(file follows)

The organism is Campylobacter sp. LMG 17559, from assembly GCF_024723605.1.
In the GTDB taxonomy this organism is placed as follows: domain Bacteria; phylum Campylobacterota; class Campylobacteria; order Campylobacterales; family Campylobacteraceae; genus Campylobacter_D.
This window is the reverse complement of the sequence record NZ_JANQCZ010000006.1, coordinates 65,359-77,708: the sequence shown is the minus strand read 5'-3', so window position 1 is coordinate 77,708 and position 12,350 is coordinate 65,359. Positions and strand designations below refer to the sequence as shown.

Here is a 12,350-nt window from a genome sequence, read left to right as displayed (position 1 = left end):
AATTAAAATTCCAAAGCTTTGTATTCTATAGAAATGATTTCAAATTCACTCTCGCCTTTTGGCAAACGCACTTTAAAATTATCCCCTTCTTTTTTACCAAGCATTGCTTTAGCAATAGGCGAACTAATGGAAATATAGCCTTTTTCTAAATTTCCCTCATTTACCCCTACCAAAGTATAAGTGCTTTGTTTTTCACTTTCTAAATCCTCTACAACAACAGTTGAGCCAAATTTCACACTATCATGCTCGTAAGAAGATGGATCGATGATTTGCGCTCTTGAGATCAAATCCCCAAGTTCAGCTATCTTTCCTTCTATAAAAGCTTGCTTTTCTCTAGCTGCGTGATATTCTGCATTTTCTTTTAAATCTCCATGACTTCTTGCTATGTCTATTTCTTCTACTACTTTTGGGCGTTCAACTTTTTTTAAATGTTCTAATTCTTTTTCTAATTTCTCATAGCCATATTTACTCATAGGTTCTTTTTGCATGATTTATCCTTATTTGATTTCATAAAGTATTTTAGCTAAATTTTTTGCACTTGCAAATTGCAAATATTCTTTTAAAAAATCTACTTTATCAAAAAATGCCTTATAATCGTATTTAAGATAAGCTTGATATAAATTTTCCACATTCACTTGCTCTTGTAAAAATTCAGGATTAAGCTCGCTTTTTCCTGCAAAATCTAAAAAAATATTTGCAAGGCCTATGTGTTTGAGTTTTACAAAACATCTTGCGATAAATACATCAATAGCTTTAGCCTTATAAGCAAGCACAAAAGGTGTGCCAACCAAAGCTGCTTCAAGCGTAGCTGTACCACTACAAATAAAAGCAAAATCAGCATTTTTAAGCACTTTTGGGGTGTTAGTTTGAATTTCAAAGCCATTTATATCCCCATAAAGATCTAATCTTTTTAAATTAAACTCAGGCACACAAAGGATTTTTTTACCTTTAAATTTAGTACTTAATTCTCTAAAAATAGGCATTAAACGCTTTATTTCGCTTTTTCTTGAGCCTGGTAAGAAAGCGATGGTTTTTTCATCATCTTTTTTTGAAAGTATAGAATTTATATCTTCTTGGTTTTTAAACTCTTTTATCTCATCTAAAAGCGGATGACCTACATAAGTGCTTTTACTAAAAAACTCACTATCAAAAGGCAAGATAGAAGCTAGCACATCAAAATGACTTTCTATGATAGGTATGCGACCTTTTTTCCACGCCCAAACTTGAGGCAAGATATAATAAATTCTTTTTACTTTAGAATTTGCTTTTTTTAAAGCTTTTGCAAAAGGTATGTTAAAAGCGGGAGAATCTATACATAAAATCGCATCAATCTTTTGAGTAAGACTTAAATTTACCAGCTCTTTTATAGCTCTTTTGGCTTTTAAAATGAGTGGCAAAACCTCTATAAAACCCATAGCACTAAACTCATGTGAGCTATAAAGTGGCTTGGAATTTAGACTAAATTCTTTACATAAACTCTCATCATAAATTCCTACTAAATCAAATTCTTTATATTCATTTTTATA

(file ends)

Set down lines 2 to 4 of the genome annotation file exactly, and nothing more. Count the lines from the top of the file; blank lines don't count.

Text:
In the GTDB taxonomy this organism is placed as follows: domain Bacteria; phylum Campylobacterota; class Campylobacteria; order Campylobacterales; family Campylobacteraceae; genus Campylobacter_D.
This window is the reverse complement of the sequence record NZ_JANQCZ010000006.1, coordinates 65,359-77,708: the sequence shown is the minus strand read 5'-3', so window position 1 is coordinate 77,708 and position 12,350 is coordinate 65,359. Positions and strand designations below refer to the sequence as shown.

Here is a 12,350-nt window from a genome sequence, read left to right as displayed (position 1 = left end):